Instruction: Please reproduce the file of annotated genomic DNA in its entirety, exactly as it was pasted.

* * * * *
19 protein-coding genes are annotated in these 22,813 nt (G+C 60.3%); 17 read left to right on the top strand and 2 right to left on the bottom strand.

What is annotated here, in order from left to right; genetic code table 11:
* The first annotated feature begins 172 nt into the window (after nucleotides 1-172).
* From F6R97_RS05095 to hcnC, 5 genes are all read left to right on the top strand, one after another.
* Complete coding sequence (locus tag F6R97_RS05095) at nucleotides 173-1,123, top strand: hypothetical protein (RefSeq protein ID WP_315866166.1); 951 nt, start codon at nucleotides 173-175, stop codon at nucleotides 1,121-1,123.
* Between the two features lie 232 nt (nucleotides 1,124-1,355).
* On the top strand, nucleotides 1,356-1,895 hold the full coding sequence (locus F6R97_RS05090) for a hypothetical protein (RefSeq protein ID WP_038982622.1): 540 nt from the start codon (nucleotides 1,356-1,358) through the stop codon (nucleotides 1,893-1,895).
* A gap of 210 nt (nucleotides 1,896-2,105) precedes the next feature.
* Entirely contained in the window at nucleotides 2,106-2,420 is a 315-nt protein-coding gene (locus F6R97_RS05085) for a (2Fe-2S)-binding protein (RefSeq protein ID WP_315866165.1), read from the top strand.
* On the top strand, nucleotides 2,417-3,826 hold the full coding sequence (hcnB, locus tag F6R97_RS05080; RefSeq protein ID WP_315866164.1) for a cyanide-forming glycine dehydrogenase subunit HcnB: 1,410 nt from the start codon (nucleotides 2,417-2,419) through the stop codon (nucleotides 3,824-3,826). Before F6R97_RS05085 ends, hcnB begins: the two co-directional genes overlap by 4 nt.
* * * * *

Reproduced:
19 protein-coding genes are annotated in these 22,813 nt (G+C 60.3%); 17 read left to right on the top strand and 2 right to left on the bottom strand.

What is annotated here, in order from left to right; genetic code table 11:
* The first annotated feature begins 172 nt into the window (after nucleotides 1-172).
* From F6R97_RS05095 to hcnC, 5 genes are all read left to right on the top strand, one after another.
* Complete coding sequence (locus tag F6R97_RS05095) at nucleotides 173-1,123, top strand: hypothetical protein (RefSeq protein ID WP_315866166.1); 951 nt, start codon at nucleotides 173-175, stop codon at nucleotides 1,121-1,123.
* Between the two features lie 232 nt (nucleotides 1,124-1,355).
* On the top strand, nucleotides 1,356-1,895 hold the full coding sequence (locus F6R97_RS05090) for a hypothetical protein (RefSeq protein ID WP_038982622.1): 540 nt from the start codon (nucleotides 1,356-1,358) through the stop codon (nucleotides 1,893-1,895).
* A gap of 210 nt (nucleotides 1,896-2,105) precedes the next feature.
* Entirely contained in the window at nucleotides 2,106-2,420 is a 315-nt protein-coding gene (locus F6R97_RS05085) for a (2Fe-2S)-binding protein (RefSeq protein ID WP_315866165.1), read from the top strand.
* On the top strand, nucleotides 2,417-3,826 hold the full coding sequence (hcnB, locus tag F6R97_RS05080; RefSeq protein ID WP_315866164.1) for a cyanide-forming glycine dehydrogenase subunit HcnB: 1,410 nt from the start codon (nucleotides 2,417-2,419) through the stop codon (nucleotides 3,824-3,826). Before F6R97_RS05085 ends, hcnB begins: the two co-directional genes overlap by 4 nt.